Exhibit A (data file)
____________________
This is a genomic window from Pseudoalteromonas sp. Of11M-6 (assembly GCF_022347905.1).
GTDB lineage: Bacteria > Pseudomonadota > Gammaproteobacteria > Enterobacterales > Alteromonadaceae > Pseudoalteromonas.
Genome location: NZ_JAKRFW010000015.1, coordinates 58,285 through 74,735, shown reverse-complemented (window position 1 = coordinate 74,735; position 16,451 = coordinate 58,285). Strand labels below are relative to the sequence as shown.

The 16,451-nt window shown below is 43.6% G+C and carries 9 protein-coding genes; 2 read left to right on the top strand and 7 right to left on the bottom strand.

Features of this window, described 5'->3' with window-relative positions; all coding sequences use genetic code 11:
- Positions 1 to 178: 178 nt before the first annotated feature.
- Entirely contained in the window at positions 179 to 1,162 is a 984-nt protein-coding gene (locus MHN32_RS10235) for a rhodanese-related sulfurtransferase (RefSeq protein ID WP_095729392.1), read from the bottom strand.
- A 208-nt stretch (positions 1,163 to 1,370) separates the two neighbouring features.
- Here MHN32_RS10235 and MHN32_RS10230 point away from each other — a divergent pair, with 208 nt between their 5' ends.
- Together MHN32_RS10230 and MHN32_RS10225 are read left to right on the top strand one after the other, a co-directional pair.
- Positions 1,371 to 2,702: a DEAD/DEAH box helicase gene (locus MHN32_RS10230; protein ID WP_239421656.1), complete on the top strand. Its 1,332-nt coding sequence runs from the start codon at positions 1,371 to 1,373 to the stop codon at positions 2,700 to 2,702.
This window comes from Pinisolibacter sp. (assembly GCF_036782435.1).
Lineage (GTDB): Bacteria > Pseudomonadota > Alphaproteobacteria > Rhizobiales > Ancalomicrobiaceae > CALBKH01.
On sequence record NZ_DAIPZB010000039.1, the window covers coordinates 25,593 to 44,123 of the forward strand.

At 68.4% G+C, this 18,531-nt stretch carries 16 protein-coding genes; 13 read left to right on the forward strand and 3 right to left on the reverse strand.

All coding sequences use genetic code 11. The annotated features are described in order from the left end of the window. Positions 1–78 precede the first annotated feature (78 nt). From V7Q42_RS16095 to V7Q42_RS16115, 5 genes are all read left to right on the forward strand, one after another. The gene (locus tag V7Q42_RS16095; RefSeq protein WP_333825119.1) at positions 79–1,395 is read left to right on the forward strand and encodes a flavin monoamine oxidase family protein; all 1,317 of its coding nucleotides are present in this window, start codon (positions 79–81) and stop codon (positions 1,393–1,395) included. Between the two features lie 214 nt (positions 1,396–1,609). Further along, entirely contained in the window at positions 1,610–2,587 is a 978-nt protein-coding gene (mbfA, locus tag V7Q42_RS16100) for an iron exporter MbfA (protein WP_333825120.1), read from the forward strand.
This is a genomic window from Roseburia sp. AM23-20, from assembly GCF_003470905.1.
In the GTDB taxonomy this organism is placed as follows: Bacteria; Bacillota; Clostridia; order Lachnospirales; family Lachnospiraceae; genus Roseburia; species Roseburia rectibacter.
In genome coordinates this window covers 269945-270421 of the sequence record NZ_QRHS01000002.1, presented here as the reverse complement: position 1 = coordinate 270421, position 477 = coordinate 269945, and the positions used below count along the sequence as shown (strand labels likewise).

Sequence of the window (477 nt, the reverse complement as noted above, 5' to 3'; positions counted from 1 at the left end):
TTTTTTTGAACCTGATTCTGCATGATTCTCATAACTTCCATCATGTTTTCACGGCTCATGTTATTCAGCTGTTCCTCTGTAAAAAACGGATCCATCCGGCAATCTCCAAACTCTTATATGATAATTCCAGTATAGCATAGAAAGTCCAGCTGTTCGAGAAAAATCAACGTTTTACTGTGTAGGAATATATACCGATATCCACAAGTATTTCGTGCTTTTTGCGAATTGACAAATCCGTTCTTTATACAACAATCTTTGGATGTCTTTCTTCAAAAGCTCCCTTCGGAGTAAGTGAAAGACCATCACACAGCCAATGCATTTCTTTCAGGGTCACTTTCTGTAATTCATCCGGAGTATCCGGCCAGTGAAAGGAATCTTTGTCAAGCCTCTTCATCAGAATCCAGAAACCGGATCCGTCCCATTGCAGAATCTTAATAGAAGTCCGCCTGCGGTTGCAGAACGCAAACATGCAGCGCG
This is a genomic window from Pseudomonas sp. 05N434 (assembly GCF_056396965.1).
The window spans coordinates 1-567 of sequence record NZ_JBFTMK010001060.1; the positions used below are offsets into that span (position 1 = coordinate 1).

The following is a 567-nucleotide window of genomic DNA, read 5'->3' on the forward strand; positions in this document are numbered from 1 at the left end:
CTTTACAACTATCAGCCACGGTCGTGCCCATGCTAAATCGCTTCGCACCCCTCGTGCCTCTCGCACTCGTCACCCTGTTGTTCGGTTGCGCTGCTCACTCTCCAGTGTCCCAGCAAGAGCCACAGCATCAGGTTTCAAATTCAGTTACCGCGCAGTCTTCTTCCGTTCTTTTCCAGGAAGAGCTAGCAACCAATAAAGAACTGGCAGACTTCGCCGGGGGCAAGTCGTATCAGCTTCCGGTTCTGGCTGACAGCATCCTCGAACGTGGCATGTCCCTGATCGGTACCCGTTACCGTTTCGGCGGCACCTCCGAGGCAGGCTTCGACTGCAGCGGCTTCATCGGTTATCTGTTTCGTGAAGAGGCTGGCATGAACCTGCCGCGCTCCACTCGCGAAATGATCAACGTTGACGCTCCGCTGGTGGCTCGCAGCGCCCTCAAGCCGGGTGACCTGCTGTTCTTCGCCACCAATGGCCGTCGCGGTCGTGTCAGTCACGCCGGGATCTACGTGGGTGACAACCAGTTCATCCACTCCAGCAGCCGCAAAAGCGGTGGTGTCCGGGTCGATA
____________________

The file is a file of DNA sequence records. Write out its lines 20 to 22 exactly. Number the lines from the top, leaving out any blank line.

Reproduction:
Sequence of the window (477 nt, the reverse complement as noted above, 5' to 3'; positions counted from 1 at the left end):
TTTTTTTGAACCTGATTCTGCATGATTCTCATAACTTCCATCATGTTTTCACGGCTCATGTTATTCAGCTGTTCCTCTGTAAAAAACGGATCCATCCGGCAATCTCCAAACTCTTATATGATAATTCCAGTATAGCATAGAAAGTCCAGCTGTTCGAGAAAAATCAACGTTTTACTGTGTAGGAATATATACCGATATCCACAAGTATTTCGTGCTTTTTGCGAATTGACAAATCCGTTCTTTATACAACAATCTTTGGATGTCTTTCTTCAAAAGCTCCCTTCGGAGTAAGTGAAAGACCATCACACAGCCAATGCATTTCTTTCAGGGTCACTTTCTGTAATTCATCCGGAGTATCCGGCCAGTGAAAGGAATCTTTGTCAAGCCTCTTCATCAGAATCCAGAAACCGGATCCGTCCCATTGCAGAATCTTAATAGAAGTCCGCCTGCGGTTGCAGAACGCAAACATGCAGCGCG
This is a genomic window from Pseudomonas sp. 05N434 (assembly GCF_056396965.1).